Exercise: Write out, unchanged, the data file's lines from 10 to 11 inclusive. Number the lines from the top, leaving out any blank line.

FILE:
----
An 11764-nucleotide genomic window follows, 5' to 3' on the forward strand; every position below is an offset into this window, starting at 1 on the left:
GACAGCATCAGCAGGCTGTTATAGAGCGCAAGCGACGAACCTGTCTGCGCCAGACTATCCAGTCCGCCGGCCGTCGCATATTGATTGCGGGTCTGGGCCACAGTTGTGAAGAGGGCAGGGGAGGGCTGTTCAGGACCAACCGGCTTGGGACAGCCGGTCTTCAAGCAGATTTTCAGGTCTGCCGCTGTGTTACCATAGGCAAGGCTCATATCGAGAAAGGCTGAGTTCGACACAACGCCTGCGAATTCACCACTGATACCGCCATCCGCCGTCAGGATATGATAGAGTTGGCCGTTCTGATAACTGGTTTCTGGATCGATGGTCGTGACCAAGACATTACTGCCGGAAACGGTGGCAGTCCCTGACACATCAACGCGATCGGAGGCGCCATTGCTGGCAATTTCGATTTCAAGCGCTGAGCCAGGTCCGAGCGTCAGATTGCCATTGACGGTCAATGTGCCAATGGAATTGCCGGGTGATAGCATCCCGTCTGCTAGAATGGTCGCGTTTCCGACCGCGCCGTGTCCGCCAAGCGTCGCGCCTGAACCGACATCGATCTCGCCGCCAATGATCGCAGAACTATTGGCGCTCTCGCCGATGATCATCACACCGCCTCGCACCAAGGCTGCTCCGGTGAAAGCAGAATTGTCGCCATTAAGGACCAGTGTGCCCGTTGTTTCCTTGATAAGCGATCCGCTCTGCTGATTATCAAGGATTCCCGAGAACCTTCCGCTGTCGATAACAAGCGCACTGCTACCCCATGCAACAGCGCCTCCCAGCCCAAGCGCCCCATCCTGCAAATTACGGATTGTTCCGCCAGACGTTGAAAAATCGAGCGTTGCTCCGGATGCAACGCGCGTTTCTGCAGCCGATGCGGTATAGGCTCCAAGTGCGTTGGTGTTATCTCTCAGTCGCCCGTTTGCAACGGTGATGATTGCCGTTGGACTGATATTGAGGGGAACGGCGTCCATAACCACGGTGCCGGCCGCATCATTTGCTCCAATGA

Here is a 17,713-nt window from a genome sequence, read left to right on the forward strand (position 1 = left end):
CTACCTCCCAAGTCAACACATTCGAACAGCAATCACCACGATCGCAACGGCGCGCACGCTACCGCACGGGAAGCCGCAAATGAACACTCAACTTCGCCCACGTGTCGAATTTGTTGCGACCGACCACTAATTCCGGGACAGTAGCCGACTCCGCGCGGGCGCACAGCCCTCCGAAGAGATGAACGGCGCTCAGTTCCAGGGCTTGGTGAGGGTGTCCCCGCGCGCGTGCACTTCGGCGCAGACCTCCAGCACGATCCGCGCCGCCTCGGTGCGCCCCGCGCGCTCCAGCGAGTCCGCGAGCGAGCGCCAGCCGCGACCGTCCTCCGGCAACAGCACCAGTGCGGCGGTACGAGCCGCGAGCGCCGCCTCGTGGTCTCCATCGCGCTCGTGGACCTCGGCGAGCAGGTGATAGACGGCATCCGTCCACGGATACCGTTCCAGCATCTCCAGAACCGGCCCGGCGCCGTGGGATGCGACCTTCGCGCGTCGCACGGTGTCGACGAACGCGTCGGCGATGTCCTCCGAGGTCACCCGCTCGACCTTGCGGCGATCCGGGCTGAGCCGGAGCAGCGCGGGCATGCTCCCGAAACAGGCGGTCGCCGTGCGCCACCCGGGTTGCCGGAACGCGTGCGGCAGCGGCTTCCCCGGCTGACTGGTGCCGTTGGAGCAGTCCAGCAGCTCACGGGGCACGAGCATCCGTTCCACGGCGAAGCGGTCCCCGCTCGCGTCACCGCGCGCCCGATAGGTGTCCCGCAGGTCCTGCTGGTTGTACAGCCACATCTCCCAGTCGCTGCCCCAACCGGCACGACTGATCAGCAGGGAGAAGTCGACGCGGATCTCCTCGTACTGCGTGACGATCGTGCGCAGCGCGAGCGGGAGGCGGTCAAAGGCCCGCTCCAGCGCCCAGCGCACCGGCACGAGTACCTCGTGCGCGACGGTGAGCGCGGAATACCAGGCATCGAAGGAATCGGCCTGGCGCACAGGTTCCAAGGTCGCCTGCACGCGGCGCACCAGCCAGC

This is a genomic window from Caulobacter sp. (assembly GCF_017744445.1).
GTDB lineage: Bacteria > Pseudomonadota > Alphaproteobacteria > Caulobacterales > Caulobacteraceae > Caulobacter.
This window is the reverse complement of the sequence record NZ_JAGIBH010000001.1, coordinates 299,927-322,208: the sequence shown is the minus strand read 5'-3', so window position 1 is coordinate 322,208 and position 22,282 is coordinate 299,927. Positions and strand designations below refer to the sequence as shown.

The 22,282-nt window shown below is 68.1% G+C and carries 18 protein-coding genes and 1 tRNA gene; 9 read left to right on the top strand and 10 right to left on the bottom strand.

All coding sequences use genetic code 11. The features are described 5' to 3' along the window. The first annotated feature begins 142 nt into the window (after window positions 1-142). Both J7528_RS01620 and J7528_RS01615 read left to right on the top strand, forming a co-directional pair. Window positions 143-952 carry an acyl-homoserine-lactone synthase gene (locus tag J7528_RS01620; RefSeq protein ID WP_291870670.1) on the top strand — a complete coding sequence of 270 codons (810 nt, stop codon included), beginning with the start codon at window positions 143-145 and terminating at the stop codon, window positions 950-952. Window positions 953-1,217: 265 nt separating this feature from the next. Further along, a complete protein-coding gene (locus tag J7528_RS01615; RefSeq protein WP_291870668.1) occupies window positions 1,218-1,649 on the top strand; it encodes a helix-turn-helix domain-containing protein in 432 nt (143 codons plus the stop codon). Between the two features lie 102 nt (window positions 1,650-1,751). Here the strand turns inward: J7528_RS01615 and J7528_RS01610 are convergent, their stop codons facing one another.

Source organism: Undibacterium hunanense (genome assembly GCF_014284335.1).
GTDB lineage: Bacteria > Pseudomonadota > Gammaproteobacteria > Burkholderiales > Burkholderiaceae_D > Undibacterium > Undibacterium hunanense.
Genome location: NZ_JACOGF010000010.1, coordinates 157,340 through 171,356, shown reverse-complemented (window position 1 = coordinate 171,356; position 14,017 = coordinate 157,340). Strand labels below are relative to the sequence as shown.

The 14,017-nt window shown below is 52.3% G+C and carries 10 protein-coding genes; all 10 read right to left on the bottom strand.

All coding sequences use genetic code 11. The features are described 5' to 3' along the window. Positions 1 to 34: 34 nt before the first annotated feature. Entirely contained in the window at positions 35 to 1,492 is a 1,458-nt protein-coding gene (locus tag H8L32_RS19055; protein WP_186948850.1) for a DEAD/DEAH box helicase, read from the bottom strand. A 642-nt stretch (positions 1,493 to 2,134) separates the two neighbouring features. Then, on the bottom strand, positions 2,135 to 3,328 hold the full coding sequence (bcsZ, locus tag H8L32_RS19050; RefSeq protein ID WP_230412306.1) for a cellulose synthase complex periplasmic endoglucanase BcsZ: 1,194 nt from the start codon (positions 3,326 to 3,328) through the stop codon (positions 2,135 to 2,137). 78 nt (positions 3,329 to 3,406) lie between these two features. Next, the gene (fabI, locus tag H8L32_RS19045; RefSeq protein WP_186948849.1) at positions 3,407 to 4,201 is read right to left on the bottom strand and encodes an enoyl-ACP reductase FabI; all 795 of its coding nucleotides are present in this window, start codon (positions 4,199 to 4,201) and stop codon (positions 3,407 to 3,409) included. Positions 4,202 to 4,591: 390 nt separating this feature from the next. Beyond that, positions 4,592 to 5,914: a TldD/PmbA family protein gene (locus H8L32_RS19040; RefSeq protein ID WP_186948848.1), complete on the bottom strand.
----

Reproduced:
Source organism: Undibacterium hunanense (genome assembly GCF_014284335.1).
GTDB lineage: Bacteria > Pseudomonadota > Gammaproteobacteria > Burkholderiales > Burkholderiaceae_D > Undibacterium > Undibacterium hunanense.